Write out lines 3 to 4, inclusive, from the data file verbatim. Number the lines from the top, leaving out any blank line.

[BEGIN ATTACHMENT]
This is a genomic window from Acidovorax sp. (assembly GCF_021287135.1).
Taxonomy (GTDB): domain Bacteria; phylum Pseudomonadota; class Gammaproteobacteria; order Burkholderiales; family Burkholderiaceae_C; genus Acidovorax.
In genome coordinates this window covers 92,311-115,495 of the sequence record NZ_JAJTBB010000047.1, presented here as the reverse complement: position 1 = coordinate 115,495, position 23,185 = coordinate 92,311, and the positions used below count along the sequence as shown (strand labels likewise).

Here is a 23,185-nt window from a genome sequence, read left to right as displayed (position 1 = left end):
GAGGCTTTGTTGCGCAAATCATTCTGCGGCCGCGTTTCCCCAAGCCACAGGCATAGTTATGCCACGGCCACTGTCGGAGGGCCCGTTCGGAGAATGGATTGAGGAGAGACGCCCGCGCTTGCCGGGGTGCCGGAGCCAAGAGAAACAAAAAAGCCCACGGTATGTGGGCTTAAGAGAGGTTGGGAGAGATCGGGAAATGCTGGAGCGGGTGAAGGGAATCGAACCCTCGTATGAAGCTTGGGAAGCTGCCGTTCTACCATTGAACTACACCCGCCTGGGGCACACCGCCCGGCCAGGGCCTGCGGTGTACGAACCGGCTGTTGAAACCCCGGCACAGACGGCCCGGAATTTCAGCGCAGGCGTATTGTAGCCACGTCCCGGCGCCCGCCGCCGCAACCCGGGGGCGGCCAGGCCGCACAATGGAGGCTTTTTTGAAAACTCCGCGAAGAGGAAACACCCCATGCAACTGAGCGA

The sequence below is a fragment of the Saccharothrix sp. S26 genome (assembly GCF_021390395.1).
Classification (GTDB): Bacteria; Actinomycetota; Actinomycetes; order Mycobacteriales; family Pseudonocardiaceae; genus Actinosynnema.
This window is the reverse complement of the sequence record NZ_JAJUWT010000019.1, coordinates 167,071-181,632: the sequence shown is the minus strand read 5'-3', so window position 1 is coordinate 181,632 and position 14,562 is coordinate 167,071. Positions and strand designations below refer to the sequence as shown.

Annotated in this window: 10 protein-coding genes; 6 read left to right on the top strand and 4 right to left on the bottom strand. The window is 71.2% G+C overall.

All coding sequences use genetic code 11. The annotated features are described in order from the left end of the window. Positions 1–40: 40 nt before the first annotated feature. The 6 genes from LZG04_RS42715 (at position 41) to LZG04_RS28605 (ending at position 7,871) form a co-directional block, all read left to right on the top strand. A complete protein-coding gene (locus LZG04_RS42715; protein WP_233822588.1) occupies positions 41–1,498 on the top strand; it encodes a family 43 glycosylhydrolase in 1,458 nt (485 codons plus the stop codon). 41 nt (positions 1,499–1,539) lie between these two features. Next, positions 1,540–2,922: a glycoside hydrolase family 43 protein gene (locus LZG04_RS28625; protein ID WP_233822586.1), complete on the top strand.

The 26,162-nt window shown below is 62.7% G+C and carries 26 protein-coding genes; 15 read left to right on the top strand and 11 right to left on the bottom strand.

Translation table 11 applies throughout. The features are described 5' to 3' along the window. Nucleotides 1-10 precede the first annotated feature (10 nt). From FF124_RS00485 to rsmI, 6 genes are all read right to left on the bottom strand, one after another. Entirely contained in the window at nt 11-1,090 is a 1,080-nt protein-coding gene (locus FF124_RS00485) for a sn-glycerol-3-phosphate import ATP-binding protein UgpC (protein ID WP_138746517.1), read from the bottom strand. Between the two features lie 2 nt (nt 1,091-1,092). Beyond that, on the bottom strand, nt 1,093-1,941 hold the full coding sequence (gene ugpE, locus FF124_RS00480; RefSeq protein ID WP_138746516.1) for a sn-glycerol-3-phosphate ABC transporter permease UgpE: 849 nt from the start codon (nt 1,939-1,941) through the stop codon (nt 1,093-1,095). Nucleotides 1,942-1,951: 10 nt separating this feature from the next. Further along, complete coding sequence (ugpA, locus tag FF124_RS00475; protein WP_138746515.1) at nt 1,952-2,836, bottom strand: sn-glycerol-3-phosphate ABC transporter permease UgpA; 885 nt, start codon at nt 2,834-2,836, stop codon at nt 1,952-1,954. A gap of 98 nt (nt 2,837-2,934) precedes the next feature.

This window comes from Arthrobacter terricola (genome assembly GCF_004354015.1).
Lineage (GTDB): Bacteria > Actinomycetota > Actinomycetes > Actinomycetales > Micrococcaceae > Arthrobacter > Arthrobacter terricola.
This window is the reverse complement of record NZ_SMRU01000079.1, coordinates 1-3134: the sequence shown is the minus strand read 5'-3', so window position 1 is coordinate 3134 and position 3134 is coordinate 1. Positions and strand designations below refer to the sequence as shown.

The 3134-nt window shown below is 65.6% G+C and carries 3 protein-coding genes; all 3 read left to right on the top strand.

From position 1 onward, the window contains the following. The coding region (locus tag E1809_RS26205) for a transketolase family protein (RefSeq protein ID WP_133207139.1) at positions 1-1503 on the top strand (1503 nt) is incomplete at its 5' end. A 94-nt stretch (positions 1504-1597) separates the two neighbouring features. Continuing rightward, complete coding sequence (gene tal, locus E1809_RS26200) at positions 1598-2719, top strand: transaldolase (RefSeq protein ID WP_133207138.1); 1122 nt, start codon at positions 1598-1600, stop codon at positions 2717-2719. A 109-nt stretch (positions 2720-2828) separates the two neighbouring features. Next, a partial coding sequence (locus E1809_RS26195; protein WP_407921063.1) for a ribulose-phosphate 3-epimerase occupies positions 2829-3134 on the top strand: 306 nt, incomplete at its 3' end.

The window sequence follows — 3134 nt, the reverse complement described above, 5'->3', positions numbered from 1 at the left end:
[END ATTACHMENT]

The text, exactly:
In genome coordinates this window covers 92,311-115,495 of the sequence record NZ_JAJTBB010000047.1, presented here as the reverse complement: position 1 = coordinate 115,495, position 23,185 = coordinate 92,311, and the positions used below count along the sequence as shown (strand labels likewise).

Here is a 23,185-nt window from a genome sequence, read left to right as displayed (position 1 = left end):